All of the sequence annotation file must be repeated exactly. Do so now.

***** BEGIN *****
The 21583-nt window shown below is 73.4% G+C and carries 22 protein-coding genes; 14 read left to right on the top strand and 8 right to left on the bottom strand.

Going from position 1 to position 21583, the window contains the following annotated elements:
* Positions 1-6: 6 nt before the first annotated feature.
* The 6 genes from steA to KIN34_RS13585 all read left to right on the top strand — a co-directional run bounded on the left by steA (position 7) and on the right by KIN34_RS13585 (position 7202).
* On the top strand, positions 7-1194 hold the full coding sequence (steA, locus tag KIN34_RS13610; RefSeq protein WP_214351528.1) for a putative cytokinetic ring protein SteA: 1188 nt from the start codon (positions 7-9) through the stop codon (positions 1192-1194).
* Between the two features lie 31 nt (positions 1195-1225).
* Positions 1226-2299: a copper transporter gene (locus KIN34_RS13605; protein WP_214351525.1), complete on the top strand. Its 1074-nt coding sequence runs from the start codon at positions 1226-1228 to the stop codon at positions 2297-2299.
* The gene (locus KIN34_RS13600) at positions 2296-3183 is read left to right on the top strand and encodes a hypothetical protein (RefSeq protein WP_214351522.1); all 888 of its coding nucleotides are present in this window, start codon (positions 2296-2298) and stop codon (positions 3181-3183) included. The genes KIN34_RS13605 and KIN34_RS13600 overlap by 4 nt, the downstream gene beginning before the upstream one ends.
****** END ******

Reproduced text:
The 21583-nt window shown below is 73.4% G+C and carries 22 protein-coding genes; 14 read left to right on the top strand and 8 right to left on the bottom strand.

Going from position 1 to position 21583, the window contains the following annotated elements:
* Positions 1-6: 6 nt before the first annotated feature.
* The 6 genes from steA to KIN34_RS13585 all read left to right on the top strand — a co-directional run bounded on the left by steA (position 7) and on the right by KIN34_RS13585 (position 7202).
* On the top strand, positions 7-1194 hold the full coding sequence (steA, locus tag KIN34_RS13610; RefSeq protein WP_214351528.1) for a putative cytokinetic ring protein SteA: 1188 nt from the start codon (positions 7-9) through the stop codon (positions 1192-1194).
* Between the two features lie 31 nt (positions 1195-1225).
* Positions 1226-2299: a copper transporter gene (locus KIN34_RS13605; protein WP_214351525.1), complete on the top strand. Its 1074-nt coding sequence runs from the start codon at positions 1226-1228 to the stop codon at positions 2297-2299.
* The gene (locus KIN34_RS13600) at positions 2296-3183 is read left to right on the top strand and encodes a hypothetical protein (RefSeq protein WP_214351522.1); all 888 of its coding nucleotides are present in this window, start codon (positions 2296-2298) and stop codon (positions 3181-3183) included. The genes KIN34_RS13605 and KIN34_RS13600 overlap by 4 nt, the downstream gene beginning before the upstream one ends.